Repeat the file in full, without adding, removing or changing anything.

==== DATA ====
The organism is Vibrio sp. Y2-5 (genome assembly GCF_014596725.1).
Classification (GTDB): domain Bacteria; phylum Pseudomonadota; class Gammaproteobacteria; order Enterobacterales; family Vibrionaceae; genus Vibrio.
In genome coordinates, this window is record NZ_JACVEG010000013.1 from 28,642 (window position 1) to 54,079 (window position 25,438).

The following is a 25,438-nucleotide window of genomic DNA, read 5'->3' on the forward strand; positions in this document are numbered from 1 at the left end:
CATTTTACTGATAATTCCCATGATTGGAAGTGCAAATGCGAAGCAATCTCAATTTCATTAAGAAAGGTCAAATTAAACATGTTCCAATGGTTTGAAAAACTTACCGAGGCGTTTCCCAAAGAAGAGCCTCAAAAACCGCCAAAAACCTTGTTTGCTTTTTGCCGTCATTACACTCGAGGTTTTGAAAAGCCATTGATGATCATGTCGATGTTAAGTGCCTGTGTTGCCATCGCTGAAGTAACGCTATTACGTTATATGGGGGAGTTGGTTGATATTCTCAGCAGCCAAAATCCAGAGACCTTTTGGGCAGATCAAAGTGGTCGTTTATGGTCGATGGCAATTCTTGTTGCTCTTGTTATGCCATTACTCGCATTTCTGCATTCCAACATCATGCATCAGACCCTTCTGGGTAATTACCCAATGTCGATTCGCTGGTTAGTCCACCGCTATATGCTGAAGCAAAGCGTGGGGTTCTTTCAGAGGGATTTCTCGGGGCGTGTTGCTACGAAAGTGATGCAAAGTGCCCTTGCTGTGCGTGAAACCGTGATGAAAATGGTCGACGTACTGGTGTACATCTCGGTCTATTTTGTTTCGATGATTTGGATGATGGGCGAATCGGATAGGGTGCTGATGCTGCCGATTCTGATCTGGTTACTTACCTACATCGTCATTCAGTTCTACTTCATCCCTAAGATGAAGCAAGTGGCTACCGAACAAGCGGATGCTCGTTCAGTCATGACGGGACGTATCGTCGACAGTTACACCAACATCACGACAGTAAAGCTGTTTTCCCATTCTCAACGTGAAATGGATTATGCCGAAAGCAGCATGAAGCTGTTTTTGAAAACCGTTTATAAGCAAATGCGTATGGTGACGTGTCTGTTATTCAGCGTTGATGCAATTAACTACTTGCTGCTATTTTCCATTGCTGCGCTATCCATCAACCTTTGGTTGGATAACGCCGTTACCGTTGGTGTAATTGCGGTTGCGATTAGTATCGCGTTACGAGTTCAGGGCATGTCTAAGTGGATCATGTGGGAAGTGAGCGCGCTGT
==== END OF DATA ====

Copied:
The organism is Vibrio sp. Y2-5 (genome assembly GCF_014596725.1).
Classification (GTDB): domain Bacteria; phylum Pseudomonadota; class Gammaproteobacteria; order Enterobacterales; family Vibrionaceae; genus Vibrio.
In genome coordinates, this window is record NZ_JACVEG010000013.1 from 28,642 (window position 1) to 54,079 (window position 25,438).

The following is a 25,438-nucleotide window of genomic DNA, read 5'->3' on the forward strand; positions in this document are numbered from 1 at the left end:
CATTTTACTGATAATTCCCATGATTGGAAGTGCAAATGCGAAGCAATCTCAATTTCATTAAGAAAGGTCAAATTAAACATGTTCCAATGGTTTGAAAAACTTACCGAGGCGTTTCCCAAAGAAGAGCCTCAAAAACCGCCAAAAACCTTGTTTGCTTTTTGCCGTCATTACACTCGAGGTTTTGAAAAGCCATTGATGATCATGTCGATGTTAAGTGCCTGTGTTGCCATCGCTGAAGTAACGCTATTACGTTATATGGGGGAGTTGGTTGATATTCTCAGCAGCCAAAATCCAGAGACCTTTTGGGCAGATCAAAGTGGTCGTTTATGGTCGATGGCAATTCTTGTTGCTCTTGTTATGCCATTACTCGCATTTCTGCATTCCAACATCATGCATCAGACCCTTCTGGGTAATTACCCAATGTCGATTCGCTGGTTAGTCCACCGCTATATGCTGAAGCAAAGCGTGGGGTTCTTTCAGAGGGATTTCTCGGGGCGTGTTGCTACGAAAGTGATGCAAAGTGCCCTTGCTGTGCGTGAAACCGTGATGAAAATGGTCGACGTACTGGTGTACATCTCGGTCTATTTTGTTTCGATGATTTGGATGATGGGCGAATCGGATAGGGTGCTGATGCTGCCGATTCTGATCTGGTTACTTACCTACATCGTCATTCAGTTCTACTTCATCCCTAAGATGAAGCAAGTGGCTACCGAACAAGCGGATGCTCGTTCAGTCATGACGGGACGTATCGTCGACAGTTACACCAACATCACGACAGTAAAGCTGTTTTCCCATTCTCAACGTGAAATGGATTATGCCGAAAGCAGCATGAAGCTGTTTTTGAAAACCGTTTATAAGCAAATGCGTATGGTGACGTGTCTGTTATTCAGCGTTGATGCAATTAACTACTTGCTGCTATTTTCCATTGCTGCGCTATCCATCAACCTTTGGTTGGATAACGCCGTTACCGTTGGTGTAATTGCGGTTGCGATTAGTATCGCGTTACGAGTTCAGGGCATGTCTAAGTGGATCATGTGGGAAGTGAGCGCGCTGT